That is currently the case and will remain so as long as the seniority list has not been shared.

11:45 a.m.

Bloc

Michel Guimond Bloc Montmorency—Charlevoix—Haute-Côte-Nord, QC

Therefore, do you consider that you are still meeting your obligation?

11:45 a.m.

Assistant General Counsel, Law Branch, Air Canada

Louise-Hélène Sénécal

I am telling you today that we are meeting our obligation. However, if you believe that is because we have employees, that is your interpretation. We are meeting our obligation, but our employees are now working for Aveos.

11:45 a.m.

Bloc

Michel Guimond Bloc Montmorency—Charlevoix—Haute-Côte-Nord, QC

This is my interpretation: I believe that you are doing indirectly what the law prohibits you from doing directly. You are a lawyer; so am I. That is a basic principle of law, you cannot do things indirectly. That is why Mr. McCallum was asking you questions about the installations that Aveos acquired in El Salvador. You are required to maintain overhaul centres in those three cities.

I quoted the letter of the law. As a lawyer, you know that there is also the spirit of the law. I did a little research at the Library of Parliament to read up on the discussions that were held in 1988 on Bill C-129, which dealt with this piece of legislation. Mr. Jeanniot, your former president, gave a very good description of what are maintenance and overhaul centres.

I will not have enough time to ask my last question, since my speaking time is almost up. Please consult page 118 of the debates of June 21, 1988. Please note that, Mr. Galimberti: I am referring to page 118 of the debates of the legislative committee, dated June 21, 1988, when Mr. Jeanniot gave a very good description of what are maintenance and overhaul centres. I am starting to become familiar with the issue.

Janet Smith, Deputy Minister of the Office of Privatization and Regulatory Affairs of Canada, also appeared on that occasion. Mr. Minaker, a conservation MP, said the following:

I have a question for those who are here to advise us. It is my understanding that section 7 will prohibit any future board of directors of the new corporation from manipulating the mandatory provisions set out in paragraphs 6.(1)(a), (b), (c) and (d), especially with regard to the overhaul centres located in Winnipeg, Toronto and Montreal.

Would that section prohibit them from doing anything in the future? This is 2010, we are in the future.

Here's what Ms. Smith answered:

That is correct. Moreover, paragraph 6.(1)(a) prohibits them from, let us say, incorporating in a province in order to circumvent the regulation.

To circumvent a regulation means to do indirectly what cannot be done directly.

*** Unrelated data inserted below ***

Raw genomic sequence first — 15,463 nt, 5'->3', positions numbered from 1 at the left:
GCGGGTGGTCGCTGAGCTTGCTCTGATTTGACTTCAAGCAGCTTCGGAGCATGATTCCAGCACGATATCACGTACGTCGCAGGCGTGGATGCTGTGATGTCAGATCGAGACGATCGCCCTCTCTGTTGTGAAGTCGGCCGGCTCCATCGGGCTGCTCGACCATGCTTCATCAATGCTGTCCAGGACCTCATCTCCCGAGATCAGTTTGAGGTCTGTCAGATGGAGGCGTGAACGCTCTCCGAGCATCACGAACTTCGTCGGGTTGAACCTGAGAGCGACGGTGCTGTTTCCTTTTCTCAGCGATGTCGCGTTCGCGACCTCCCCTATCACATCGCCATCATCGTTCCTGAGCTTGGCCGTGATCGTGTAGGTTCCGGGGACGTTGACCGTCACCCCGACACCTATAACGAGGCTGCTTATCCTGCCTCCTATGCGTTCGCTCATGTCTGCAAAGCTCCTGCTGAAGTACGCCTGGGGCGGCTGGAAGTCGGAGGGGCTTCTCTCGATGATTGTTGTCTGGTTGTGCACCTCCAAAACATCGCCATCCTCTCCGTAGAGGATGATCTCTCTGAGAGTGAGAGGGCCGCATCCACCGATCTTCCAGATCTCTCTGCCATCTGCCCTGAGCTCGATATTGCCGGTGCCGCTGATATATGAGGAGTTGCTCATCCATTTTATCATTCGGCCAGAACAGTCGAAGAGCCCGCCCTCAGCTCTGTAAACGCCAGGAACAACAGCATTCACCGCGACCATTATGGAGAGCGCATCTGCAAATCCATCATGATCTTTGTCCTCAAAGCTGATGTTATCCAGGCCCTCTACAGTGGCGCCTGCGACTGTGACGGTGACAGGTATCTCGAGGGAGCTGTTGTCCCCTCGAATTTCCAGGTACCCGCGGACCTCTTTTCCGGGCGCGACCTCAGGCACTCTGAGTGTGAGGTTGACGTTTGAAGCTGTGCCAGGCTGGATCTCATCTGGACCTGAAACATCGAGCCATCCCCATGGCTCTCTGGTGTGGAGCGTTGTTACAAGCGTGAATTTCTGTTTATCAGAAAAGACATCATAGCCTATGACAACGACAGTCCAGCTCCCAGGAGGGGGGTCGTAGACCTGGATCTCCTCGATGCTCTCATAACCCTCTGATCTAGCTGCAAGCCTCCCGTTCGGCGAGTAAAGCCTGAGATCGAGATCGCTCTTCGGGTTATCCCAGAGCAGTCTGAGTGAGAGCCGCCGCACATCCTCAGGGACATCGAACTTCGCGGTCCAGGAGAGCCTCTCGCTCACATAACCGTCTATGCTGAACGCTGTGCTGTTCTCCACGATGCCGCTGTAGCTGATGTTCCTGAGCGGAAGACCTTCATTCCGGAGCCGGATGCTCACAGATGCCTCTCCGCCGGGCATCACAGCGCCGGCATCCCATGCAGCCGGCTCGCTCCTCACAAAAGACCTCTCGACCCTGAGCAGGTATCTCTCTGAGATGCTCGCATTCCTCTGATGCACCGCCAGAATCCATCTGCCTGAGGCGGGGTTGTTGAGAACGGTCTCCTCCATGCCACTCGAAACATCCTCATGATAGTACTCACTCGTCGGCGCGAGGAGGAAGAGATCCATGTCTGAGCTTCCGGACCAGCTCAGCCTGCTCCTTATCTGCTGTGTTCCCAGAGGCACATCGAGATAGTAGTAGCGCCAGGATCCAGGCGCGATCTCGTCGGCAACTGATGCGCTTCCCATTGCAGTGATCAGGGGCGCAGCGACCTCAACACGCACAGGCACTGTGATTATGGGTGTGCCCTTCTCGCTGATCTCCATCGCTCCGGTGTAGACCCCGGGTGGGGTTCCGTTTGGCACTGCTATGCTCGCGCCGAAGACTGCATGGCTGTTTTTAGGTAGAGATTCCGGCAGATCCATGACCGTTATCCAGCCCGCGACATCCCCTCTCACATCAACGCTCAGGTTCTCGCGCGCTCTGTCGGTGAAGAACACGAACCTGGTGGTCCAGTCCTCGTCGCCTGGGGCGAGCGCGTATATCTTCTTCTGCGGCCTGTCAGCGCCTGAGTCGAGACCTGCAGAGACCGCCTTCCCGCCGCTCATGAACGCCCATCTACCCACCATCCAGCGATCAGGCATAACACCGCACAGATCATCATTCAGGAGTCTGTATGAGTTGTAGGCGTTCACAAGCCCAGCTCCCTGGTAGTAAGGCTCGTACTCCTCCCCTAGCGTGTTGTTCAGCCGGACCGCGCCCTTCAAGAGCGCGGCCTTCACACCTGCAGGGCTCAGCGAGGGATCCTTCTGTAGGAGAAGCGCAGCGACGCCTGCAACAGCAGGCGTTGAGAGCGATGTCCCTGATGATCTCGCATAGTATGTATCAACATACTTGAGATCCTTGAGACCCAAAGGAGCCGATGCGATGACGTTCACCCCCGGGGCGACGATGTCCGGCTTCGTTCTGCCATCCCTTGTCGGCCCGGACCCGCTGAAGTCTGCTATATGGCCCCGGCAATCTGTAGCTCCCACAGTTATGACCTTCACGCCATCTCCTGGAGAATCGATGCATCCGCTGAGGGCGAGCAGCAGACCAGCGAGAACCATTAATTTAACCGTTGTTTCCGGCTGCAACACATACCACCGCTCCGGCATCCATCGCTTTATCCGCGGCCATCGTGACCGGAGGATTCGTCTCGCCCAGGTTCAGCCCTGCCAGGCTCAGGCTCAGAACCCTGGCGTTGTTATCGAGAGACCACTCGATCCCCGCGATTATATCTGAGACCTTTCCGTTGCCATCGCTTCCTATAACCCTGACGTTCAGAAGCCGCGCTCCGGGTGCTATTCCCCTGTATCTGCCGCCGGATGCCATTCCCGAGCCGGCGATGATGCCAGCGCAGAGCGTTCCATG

Ms. Smith concluded her response as follows:

There can be no transfer of jurisdiction.

Then, Mr. Minaker added this:

If I am not mistaken, neither can they do that through a two-thirds majority vote...

Ms. Smith then specified the following:

The only way for them to do so is for someone to amend the act.

That is why I first asked you whether the act was still in effect and whether it had been amended. The answer is no. I will continue to speak out about this, and I hope that the other parties will support me: Air Canada is doing indirectly what it cannot do directly.

In your presentation, you said that Aeroman did not have the required certification. What would prevent it from being certified? You concluded by saying that Air Canada had absolutely no intention of sending any airframe maintenance work to Aeroman, now or in the future.

What guaranties do you have to that effect? Are we to take your word for it?

11:50 a.m.

Conservative

The Chair Conservative Merv Tweed

Monsieur Guimond, thank you.

I'll ask you to respond.

11:50 a.m.

Assistant General Counsel, Law Branch, Air Canada

Louise-Hélène Sénécal

You have our word.

11:50 a.m.

Conservative

The Chair Conservative Merv Tweed

Okay.

Mr. Trost.

December 14th, 2010 / 11:50 a.m.

Conservative

Bradley Trost Conservative Saskatoon—Humboldt, SK

Thank you, Mr. Chair.

I have to say, my curiosity has been rising as this committee meeting has gone on.

My understanding, from what the witnesses have said, is they're not now breaking the continuation articles, nor do they have any plan to. So I have to say I'm a little bit curious. If they're not breaking any law or anything and they're not planning to, why are we doing this? Nevertheless, my understanding, from what's been said, is that under the act that they're to continue under, the maintenance places have to be in Mississauga, Montreal, and Winnipeg. They cannot move anywhere else in Canada. Is that correct?